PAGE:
Should Apple Cooperate with the FBI?
by Dr. Case Thorp
In the debate over the FBI's order for Apple to unlock Syed Farook’s iPhone, I hear two distinct starting points.
One wing is detrimentally suspicious of the evil corporations. Our cultural zeitgeists include Enron, banks that are ‘too big to fail’, Lehman Brothers, and Volkswagen. Examples abound of corporations using their deep pockets and nation-state jumping to avoid being accountable, taxes and service to the people. Corporations that protect their shareholders and profits to the determent of a government investigation of a terrorist act are selfish and harming the greater good.
A second wing in this debate oogles over the potential of technology and seek to protect the best curator of technological advancement ever known. Apple, as evidenced by its $18 billion profit last year, has cornered the smartphone market and developed a content delivery ecosystem with not mere fans, but passionate followers. I own a number of Apple products and count myself among them.
Realized by few, both corporations and the advanced technology we experience today are direct products of Christian faith. Therefore, for the Christ-follower, how can corporations be purely evil or technology compete for the hope offered the world in Christ?
Recently deceased de Vries Professor of Reformed Theology and Public Life at Princeton Theological Seminary, Max Stackhouse, articulates the role of the Church in medieval Europe that led to both the acceleration technology and formation of the corporation. He writes, “...technological development came to be seen as a human potentiality that, properly cultivated, could help us reclaim the wisdom and virtue God had implanted in each human with the gift of his image.”
In the medieval church, celebrations were held in worship and in the academy over “the mechanical arts” being developed by monks, priests, early scientists and professors. Stackhouse summarizes the Christian's investment and advancement of the mechanical arts glorified God. He writes, “Humanity, indeed, had a duty to seek progress.”
The Renaissance would soon be the seedbed from which advanced technology transformed the world and humanity’s experience of it unlike ever seen in history.
In every culture, prior to the modern corporation, there had only been two centers of social organization: the family and the regime. Out of these two spheres of society, all other institutions came to be: schools, hospitals, military, religion, etc. In pre-Christian cultures religious expression is either seen in institutions to honor the hearth spirits of the family (Confucianism, paganism) or the political regime’s spirits that reinforced their authority (Roman/Greek cults, fertility cults).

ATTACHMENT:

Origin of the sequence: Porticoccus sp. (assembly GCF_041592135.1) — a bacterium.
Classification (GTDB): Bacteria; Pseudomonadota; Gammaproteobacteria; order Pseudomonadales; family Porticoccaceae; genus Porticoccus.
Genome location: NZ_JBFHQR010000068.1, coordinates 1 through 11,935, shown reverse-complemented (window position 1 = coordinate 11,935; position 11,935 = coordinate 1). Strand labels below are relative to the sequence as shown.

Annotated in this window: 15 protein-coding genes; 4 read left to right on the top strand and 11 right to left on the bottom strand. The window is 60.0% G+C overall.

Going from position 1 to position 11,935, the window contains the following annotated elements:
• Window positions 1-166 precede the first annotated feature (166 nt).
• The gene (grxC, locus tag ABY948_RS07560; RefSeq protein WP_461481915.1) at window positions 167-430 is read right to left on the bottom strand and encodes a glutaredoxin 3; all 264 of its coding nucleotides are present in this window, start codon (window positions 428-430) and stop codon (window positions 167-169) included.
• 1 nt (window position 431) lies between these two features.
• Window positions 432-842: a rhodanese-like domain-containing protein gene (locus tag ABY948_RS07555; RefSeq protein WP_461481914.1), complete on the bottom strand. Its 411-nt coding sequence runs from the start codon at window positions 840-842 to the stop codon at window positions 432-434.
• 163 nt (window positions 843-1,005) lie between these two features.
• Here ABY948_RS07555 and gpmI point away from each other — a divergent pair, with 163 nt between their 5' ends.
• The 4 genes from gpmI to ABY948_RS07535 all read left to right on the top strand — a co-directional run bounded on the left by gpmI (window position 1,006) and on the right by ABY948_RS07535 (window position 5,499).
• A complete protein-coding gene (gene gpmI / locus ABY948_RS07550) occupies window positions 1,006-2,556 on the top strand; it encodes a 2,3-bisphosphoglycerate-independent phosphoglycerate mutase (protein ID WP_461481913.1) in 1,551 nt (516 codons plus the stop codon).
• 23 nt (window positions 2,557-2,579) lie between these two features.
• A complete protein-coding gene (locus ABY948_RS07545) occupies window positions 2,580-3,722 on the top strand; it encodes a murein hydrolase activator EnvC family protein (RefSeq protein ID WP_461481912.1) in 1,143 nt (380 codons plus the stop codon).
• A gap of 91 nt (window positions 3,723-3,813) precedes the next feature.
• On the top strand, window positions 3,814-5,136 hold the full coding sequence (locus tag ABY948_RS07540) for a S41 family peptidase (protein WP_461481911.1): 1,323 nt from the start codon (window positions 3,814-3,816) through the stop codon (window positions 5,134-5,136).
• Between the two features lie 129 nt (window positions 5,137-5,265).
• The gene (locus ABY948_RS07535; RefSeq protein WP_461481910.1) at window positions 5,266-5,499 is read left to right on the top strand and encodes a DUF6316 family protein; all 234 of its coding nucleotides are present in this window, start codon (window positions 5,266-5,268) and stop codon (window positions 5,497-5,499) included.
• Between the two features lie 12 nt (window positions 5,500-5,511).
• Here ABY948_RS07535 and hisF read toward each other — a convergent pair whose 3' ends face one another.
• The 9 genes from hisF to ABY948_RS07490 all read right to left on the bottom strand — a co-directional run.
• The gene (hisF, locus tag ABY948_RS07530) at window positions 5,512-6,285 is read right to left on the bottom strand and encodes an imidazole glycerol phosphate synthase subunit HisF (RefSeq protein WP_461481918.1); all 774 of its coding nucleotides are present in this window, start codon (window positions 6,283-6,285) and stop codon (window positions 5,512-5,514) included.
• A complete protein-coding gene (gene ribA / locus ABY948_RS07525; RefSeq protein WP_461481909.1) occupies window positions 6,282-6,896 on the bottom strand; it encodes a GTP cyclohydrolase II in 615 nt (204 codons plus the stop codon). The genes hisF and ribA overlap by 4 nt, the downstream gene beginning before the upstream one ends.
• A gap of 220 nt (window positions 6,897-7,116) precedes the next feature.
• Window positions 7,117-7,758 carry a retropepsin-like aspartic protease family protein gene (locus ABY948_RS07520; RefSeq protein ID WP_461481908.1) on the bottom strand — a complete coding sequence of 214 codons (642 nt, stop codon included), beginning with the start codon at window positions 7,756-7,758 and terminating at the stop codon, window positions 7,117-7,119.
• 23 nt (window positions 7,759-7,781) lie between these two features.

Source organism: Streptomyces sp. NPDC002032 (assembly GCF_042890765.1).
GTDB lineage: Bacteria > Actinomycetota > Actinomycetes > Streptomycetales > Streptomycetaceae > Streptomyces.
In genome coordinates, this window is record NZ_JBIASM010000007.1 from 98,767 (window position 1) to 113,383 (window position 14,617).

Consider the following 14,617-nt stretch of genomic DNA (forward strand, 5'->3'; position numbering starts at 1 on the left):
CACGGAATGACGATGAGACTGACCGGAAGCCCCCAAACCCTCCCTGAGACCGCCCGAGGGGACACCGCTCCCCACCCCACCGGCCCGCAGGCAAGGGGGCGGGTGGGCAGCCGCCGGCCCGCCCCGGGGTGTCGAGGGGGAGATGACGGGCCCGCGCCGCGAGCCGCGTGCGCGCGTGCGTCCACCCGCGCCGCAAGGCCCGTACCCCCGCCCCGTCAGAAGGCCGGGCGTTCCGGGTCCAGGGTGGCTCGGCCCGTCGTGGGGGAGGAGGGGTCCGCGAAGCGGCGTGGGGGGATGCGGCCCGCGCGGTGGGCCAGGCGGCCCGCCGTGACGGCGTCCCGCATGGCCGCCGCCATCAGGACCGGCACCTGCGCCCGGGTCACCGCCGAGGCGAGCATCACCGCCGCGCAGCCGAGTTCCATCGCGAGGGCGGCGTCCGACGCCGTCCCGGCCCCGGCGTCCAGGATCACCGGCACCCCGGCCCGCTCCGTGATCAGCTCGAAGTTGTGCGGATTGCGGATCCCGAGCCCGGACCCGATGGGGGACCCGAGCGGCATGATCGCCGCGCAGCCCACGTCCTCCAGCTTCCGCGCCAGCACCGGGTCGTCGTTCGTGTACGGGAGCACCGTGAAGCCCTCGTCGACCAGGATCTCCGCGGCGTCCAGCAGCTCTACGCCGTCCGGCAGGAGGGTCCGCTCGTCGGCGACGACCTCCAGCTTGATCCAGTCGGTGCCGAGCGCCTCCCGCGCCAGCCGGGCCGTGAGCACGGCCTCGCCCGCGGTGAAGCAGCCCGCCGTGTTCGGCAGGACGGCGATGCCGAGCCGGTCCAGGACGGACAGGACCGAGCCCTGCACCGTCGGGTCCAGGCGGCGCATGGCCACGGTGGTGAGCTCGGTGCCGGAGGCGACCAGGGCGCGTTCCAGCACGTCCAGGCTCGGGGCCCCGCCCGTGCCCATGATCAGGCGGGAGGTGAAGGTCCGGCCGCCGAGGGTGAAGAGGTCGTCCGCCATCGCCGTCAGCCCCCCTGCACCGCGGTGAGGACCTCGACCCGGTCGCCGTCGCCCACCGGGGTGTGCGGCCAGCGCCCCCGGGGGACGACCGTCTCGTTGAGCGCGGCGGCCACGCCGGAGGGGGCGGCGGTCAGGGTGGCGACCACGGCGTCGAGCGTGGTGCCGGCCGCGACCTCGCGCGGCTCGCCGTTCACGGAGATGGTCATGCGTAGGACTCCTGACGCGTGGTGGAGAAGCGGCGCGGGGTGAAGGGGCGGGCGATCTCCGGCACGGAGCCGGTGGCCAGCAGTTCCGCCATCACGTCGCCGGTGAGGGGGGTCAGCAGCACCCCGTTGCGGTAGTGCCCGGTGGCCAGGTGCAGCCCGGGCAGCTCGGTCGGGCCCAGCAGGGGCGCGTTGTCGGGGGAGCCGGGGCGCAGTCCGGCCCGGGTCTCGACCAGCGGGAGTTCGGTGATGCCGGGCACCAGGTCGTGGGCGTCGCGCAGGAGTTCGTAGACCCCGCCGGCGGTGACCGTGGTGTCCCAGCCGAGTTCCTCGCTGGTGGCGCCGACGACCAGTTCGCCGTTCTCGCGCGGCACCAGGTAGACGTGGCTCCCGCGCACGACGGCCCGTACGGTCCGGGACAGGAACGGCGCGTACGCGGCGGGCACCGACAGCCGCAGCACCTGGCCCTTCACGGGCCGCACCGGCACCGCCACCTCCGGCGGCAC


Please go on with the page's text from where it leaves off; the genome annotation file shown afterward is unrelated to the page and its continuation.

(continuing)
Yet, Christians paved the way for a third social center. Stackhouse writes, “The church was distinct from the household, with its hearth spirits, and distinct from the state, with its civic cult. People joined the church irrespective of birth, citizenship, or the economic status determine by these factors. In the church, members lived under a covenanted discipline that was to pervade all aspects of life, in a community dedicated to a transformed world.”
The Church showed both the family and political regimes that a third gathering of non-related people from various parts of society could indeed come together for a common purpose. The corporation was born.
The corporation soon became a prime vehicle for the marketplace. The risk needed to compete in the growing economic boom of Western Europe in the 17th and 18 centuries necessitated something beyond the family unit. A person was unlikely to risk his entire household, land, and other assets on the opportunities he saw before him. And likewise, the needed capital from the wealthy, investors, and emerging banks wasn’t likely to be trusted in the hands of one person. Yet, a collective group of people who own shares and hold one another accountable, a corporation? Yes.
Apple is a corporation, and lauded by our culture for its creativity, innovation, profitability, and impact on our daily lives. As well, Apple is the premiere craftsman of technology that impacts nearly every aspect of our daily lives. Is Apple evil such that the FBI must tame her under the law? Is Apple the hope of the future and therefore fighting the good fight for only greater things are yet to come?
Christian faith also teaches us about sin. Corporations and technology may be vehicles that makes our lives more enjoyable today, and yet sin pervades them each. There are evil corporations and others pursuing the common good. Technology saves me from malaria, but produces numerous screens that distract me from my family.
The key is not to be encapsulated by either wing’s debate over Apple and the FBI. Have a reasoned opinion, and advocate for it, surely. Yet, Christian faith says neither misplace your hope for the world, or your condemnation of large entities beyond yourself. Christ is the hope of the world, not technology. God is sovereign, and bigger than any corporation.